Achieve personal discipline

Updated: Jan 28


The importance of self-discipline


Self-discipline is one of the most important qualities for success. Most successful people have a high degree of self-discipline and work hard to achieve their goals. In theory, your goal is to achieve your next goal more quickly and with less pain. The key to self-discipline is having a schedule that gets you to your goal on time.


How to start building self-discipline


Self-discipline is a skill you can learn and improve with time. Here are a few tips to help you get started:


1) Focus on one thing at a time


Multitasking is a great way to make yourself feel productive, but it’s a terrible way to get things done. Instead, focus on one task at a time with a solid goal in mind. It might look like this:

  • At the beginning of each day, write three things you’ll be disciplined to do during that day.

  • Make sure each is a task worth performing against a specific timeframe. It could be twenty-five minutes, an hour, or longer.

  • Decide when you’ll start and stop those tasks.

  • Every time you perform a task, record its completion.

Doing that allows you to view your goals and the tasks you’ve chosen to do against a timeline. This is self-discipline at work. Seriously, it will make you a better teacher, leader, husband, and doer of business.


2) Repeat the schedule


No matter how perfect your schedule and plan might seem, it will never feel like doable work unless you force it. Focus, then as you get going, come back and do it again the following week, week, and week over week. It might seem excessive at first, but you will be so much more productive if you force yourself to do these things every day. Plus, they will become part of your DNA over time.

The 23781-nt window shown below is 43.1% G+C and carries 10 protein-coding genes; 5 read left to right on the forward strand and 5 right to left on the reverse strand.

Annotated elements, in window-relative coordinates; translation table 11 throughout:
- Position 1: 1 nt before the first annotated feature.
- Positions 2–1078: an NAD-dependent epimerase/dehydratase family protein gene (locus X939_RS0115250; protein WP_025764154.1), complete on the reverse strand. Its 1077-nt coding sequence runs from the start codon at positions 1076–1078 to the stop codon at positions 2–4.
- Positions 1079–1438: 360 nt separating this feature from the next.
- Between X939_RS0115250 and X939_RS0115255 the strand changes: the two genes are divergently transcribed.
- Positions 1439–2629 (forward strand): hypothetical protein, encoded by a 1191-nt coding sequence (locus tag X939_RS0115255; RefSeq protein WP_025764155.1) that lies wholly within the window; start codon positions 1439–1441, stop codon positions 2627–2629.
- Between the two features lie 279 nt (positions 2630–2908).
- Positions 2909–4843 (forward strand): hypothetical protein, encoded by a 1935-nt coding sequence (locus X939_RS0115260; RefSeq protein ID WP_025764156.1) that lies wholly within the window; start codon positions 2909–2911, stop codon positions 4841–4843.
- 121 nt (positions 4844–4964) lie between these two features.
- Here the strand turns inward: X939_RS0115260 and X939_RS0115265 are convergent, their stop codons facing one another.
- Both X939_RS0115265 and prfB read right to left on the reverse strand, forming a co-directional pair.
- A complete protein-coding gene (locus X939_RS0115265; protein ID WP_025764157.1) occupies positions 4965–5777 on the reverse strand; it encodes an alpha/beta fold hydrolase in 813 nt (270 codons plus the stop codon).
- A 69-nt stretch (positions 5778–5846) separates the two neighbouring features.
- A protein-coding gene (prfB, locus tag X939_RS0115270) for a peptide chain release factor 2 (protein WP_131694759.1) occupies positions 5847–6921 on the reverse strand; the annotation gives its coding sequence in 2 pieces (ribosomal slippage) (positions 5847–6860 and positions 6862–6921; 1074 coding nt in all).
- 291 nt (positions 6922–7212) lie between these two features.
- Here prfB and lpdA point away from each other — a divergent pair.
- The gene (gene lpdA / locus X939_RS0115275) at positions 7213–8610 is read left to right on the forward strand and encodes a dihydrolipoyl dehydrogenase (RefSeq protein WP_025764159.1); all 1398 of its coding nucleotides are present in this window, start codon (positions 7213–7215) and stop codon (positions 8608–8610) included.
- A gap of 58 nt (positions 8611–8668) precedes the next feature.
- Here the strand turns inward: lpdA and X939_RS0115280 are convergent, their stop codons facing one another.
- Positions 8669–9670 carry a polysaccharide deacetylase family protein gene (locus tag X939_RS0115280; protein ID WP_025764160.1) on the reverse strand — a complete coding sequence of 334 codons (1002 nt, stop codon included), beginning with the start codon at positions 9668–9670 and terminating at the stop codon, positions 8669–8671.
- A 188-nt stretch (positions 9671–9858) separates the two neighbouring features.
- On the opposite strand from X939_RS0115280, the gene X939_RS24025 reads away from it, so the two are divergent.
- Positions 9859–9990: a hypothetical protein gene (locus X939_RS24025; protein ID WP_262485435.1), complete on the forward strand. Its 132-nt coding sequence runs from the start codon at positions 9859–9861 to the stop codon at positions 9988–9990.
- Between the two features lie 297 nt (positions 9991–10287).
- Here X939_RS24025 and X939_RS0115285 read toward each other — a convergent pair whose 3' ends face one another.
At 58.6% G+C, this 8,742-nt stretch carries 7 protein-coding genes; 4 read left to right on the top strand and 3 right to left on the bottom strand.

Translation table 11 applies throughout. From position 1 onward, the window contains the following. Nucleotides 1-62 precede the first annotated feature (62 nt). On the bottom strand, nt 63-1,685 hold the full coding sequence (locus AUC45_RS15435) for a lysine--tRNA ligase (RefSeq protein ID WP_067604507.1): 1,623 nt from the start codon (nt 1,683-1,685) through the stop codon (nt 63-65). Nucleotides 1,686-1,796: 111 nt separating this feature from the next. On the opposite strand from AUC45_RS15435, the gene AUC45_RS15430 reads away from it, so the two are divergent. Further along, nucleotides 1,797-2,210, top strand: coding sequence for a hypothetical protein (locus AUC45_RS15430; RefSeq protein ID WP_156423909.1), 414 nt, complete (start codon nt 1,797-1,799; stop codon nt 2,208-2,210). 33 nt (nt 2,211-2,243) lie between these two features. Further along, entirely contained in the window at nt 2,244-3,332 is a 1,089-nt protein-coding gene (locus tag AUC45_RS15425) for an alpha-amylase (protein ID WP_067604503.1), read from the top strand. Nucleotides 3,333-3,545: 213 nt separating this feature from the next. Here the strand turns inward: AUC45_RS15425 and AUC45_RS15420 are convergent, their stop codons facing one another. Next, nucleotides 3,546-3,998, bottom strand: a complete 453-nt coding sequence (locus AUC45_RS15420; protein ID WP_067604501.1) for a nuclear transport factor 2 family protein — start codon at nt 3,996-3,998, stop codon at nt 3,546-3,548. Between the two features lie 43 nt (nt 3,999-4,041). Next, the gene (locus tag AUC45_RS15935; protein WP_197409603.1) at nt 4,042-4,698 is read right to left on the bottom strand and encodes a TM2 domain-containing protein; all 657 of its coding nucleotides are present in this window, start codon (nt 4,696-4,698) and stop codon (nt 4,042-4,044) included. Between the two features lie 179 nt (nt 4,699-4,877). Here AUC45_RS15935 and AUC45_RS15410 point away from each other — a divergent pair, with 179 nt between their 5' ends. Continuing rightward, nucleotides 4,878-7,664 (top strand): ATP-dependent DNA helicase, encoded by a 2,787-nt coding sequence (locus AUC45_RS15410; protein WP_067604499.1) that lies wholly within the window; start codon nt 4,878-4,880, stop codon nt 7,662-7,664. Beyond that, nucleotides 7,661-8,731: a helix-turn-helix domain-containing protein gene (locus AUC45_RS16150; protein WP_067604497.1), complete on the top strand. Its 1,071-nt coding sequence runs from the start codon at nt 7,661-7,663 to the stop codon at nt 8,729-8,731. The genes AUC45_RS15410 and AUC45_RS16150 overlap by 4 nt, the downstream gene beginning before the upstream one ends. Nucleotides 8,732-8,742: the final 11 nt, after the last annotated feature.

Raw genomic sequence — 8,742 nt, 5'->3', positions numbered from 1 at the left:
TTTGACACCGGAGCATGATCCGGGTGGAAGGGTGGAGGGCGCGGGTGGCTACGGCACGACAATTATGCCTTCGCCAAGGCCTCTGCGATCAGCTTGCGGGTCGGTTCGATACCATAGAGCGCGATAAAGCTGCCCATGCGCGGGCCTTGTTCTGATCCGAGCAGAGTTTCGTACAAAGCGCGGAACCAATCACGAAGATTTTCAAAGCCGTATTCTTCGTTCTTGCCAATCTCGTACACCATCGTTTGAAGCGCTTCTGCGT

How to develop the right mindset for self-discipline


To develop the right mindset for self-discipline you need to be able to see things clearly and then take action. You need to be able to recognize the gap between where you are and where you want to be.


It’s important to understand where you are, where you want to go, and how you’re going to get there. The fastest way to do this is to monitor the micro-sculptures within your mind. Consciously commit to improvement (daily, weekly, monthly). This means that when you think about your progress, it is always based on concrete things happening in your life. The more you think in terms of days, weeks, and months, the more you will develop self-discipline.


Why is discipline difficult to develop?


Being able to break out of a habitual pattern in order to become more self-disciplined is not impossible. It requires self-reflection and the ability to confront life and the chain of automatic habits, actions, and reactions we have in ourselves created.


Learning to harness your own inner discipline has to involve you changing the way you think and behave. So it needs to come from within your personality—you need to identify the traits that are important for you to be able to sustain it. As it turns out this isn’t just about identifying optimal self-discipline. It is the combined effort of adopting these traits that will ensure you achieve optimal discipline.